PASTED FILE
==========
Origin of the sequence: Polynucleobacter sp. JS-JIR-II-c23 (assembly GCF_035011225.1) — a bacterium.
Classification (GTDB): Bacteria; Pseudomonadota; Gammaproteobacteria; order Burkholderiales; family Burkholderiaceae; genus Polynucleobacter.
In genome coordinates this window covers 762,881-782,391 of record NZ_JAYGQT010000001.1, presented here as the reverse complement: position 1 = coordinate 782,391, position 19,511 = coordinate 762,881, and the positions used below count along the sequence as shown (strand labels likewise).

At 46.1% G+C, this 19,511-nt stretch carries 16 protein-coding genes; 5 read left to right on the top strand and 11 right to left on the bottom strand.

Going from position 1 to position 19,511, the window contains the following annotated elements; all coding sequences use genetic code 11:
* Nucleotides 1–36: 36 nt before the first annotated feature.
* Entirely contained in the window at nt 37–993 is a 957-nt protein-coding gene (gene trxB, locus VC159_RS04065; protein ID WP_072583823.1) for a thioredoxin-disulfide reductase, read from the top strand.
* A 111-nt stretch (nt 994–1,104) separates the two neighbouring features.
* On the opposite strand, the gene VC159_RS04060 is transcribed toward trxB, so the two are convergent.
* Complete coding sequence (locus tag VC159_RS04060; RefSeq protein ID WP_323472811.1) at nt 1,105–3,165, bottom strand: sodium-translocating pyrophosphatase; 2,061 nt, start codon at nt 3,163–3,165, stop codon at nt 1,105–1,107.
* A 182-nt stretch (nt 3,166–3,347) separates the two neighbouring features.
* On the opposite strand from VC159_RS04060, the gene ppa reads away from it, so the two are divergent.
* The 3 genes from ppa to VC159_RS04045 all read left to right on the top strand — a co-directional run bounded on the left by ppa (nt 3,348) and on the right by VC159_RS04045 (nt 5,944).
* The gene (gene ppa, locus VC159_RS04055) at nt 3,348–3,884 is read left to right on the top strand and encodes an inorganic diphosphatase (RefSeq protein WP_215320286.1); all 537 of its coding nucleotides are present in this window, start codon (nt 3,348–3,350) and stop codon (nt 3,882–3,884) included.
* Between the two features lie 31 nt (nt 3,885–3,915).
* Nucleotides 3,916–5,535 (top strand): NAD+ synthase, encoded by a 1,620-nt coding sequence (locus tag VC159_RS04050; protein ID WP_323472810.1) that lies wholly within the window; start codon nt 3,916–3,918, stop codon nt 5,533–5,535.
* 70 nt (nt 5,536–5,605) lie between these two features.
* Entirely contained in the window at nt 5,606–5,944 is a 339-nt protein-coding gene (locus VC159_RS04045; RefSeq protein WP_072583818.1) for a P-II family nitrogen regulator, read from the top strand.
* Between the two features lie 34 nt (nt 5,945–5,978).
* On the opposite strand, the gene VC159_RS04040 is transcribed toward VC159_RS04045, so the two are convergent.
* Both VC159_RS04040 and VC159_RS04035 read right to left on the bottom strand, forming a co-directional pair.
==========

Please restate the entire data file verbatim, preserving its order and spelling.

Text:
Origin of the sequence: Polynucleobacter sp. JS-JIR-II-c23 (assembly GCF_035011225.1) — a bacterium.
Classification (GTDB): Bacteria; Pseudomonadota; Gammaproteobacteria; order Burkholderiales; family Burkholderiaceae; genus Polynucleobacter.
In genome coordinates this window covers 762,881-782,391 of record NZ_JAYGQT010000001.1, presented here as the reverse complement: position 1 = coordinate 782,391, position 19,511 = coordinate 762,881, and the positions used below count along the sequence as shown (strand labels likewise).

At 46.1% G+C, this 19,511-nt stretch carries 16 protein-coding genes; 5 read left to right on the top strand and 11 right to left on the bottom strand.

Going from position 1 to position 19,511, the window contains the following annotated elements; all coding sequences use genetic code 11:
* Nucleotides 1–36: 36 nt before the first annotated feature.
* Entirely contained in the window at nt 37–993 is a 957-nt protein-coding gene (gene trxB, locus VC159_RS04065; protein ID WP_072583823.1) for a thioredoxin-disulfide reductase, read from the top strand.
* A 111-nt stretch (nt 994–1,104) separates the two neighbouring features.
* On the opposite strand, the gene VC159_RS04060 is transcribed toward trxB, so the two are convergent.
* Complete coding sequence (locus tag VC159_RS04060; RefSeq protein ID WP_323472811.1) at nt 1,105–3,165, bottom strand: sodium-translocating pyrophosphatase; 2,061 nt, start codon at nt 3,163–3,165, stop codon at nt 1,105–1,107.
* A 182-nt stretch (nt 3,166–3,347) separates the two neighbouring features.
* On the opposite strand from VC159_RS04060, the gene ppa reads away from it, so the two are divergent.
* The 3 genes from ppa to VC159_RS04045 all read left to right on the top strand — a co-directional run bounded on the left by ppa (nt 3,348) and on the right by VC159_RS04045 (nt 5,944).
* The gene (gene ppa, locus VC159_RS04055) at nt 3,348–3,884 is read left to right on the top strand and encodes an inorganic diphosphatase (RefSeq protein WP_215320286.1); all 537 of its coding nucleotides are present in this window, start codon (nt 3,348–3,350) and stop codon (nt 3,882–3,884) included.
* Between the two features lie 31 nt (nt 3,885–3,915).
* Nucleotides 3,916–5,535 (top strand): NAD+ synthase, encoded by a 1,620-nt coding sequence (locus tag VC159_RS04050; protein ID WP_323472810.1) that lies wholly within the window; start codon nt 3,916–3,918, stop codon nt 5,533–5,535.
* 70 nt (nt 5,536–5,605) lie between these two features.
* Entirely contained in the window at nt 5,606–5,944 is a 339-nt protein-coding gene (locus VC159_RS04045; RefSeq protein WP_072583818.1) for a P-II family nitrogen regulator, read from the top strand.
* Between the two features lie 34 nt (nt 5,945–5,978).
* On the opposite strand, the gene VC159_RS04040 is transcribed toward VC159_RS04045, so the two are convergent.
* Both VC159_RS04040 and VC159_RS04035 read right to left on the bottom strand, forming a co-directional pair.